Alfred Harrievich Schnittke (1934-1998)

A Schnittke Tribute to Berg Echoing ‘Happy Birthday’

Posted in Uncategorized by R.A.D. Stainforth on June 18, 2007

Review by Anthony Tommasini, published 22May 1999 in The New York Times

Alfred Schnittke, who died last year at 63, has acquired almost a cult following in the last two decades. Yet musicians seem to be divided about his music. For some, Schnittke is an affecting musical mystic who defies categories. For others he is a pretentious purveyor of mumbo-jumbo with a penchant for pastiche.

I tend to side with the latter group, though I keep trying to hear what his advocates do, including the fine string players from the new-music ensemble Speculum Musicae, who presented ”Remembering Alfred Schnittke” on Monday night in the Great Hall at Cooper Union.
The players also gave the United States premiere of ”Humble River” for flute, violin, viola and cello, by the American composer Steven Mackey. This, too, is hard-to-categorize music. But with its vitality and lucidity it clobbered the two Schnittke works.

Schnittke’s String Trio was composed in 1985 to commemorate the centenary of Alban Berg’s birth, and the music evokes Berg in its wayward harmonic language and pervasive angst. At the same time Schnittke uses the rhythm, but not the notes, of the opening phrase of ”Happy Birthday” as a linking motive throughout the piece, a potentially interesting mix of the serious and the banal. But the repetition of the rhythmic figure gets wearisome, especially since so much is laid out in four-squared, separated phrases.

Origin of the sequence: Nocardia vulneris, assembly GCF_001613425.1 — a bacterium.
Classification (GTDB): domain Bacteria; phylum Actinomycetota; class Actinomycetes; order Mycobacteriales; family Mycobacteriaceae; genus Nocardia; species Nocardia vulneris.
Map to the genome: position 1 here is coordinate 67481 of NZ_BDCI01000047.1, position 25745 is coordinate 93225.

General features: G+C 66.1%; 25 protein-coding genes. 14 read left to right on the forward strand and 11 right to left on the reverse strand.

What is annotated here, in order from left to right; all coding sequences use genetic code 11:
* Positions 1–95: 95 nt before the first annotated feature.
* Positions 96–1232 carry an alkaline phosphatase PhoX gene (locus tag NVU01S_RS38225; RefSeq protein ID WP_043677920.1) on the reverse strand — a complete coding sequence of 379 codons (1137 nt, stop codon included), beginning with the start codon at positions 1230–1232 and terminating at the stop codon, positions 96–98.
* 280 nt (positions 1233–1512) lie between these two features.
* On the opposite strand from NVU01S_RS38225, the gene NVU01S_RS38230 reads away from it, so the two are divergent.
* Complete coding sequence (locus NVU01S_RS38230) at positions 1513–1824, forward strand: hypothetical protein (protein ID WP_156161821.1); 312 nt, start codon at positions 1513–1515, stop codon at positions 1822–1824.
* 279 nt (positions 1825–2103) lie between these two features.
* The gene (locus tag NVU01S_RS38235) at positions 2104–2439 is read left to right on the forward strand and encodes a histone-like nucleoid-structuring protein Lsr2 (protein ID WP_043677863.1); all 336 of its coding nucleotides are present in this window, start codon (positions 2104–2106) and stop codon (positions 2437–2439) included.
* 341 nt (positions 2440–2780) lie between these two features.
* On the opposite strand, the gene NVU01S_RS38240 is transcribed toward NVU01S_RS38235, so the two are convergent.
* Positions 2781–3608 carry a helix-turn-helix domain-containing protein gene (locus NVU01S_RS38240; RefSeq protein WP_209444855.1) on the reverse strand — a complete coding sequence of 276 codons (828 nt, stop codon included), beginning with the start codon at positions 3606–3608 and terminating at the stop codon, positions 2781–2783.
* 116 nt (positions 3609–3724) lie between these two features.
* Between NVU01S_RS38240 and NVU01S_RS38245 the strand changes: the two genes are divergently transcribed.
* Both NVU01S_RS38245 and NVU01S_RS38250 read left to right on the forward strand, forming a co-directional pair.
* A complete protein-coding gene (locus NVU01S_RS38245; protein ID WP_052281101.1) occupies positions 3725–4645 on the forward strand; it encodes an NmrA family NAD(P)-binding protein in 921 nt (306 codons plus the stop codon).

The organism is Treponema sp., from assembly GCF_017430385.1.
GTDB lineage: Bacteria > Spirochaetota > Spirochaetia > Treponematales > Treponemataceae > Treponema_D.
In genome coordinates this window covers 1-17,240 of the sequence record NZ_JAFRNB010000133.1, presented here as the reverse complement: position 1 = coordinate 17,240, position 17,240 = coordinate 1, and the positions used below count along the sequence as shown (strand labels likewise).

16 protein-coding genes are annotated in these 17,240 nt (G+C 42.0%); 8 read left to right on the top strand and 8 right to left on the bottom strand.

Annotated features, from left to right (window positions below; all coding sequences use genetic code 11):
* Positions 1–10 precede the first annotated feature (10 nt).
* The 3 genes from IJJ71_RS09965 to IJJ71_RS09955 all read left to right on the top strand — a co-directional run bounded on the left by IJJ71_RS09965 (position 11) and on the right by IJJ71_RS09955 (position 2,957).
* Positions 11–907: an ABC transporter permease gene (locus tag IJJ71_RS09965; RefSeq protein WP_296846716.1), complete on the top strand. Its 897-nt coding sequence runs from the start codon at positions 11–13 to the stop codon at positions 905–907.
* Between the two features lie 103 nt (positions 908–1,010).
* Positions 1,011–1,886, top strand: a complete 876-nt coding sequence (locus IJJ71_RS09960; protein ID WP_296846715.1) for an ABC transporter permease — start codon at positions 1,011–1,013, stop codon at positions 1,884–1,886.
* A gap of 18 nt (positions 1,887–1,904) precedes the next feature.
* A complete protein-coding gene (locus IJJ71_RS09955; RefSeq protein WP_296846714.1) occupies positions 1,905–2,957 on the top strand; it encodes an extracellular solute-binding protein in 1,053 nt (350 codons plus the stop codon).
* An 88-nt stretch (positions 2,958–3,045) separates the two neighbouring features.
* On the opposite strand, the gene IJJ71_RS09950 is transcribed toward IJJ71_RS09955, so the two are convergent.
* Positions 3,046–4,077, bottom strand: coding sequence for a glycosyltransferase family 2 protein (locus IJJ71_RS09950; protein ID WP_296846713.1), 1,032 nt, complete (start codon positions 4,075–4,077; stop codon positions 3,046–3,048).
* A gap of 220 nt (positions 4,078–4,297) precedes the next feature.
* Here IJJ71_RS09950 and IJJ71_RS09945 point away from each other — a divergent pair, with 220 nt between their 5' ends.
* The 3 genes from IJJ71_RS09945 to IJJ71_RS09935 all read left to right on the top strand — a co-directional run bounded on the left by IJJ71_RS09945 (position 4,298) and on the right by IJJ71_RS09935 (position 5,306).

The String Quartet No. 2, composed in 1981, is more engaging, especially the buzzing frenzy of the Agitato movement when all four strings play churning, relentless riffs. Schnittke’s thick, weird harmonies are often fascinating. Structural coherence is not the goal. The music evolves according to his instincts, it seems, and if you resist giving yourself over to it, your mind wanders. Mine did, though the violinists Curtis Macomber and Carol Zeavin, the violist Maureen Gallagher and the cellist John Whitfield played with admirable intensity and command.
Mr. Mackey conceived his 30-minute ”Humble River” as a flowing musical stream. Between its five parts, he suggests that the four Mozart Flute Quartets could be performed, becoming islands the audience visits during the river journey.

As played here, with the flutist Susan Palma Nidel joining the ensemble, ”Humble River” worked arrestingly on its own. The music begins with atmospheric stirrings and slowly gains in rhythmic profile and gestural character. There are moaning slides for strings marked ”flabby, pathetic” in the score. The music then tries to find a rhythmic groove, but the ecstatic flute and sputtering strings keep everything sounding fractured. It was exhilarating in comparison with the Schnittke.


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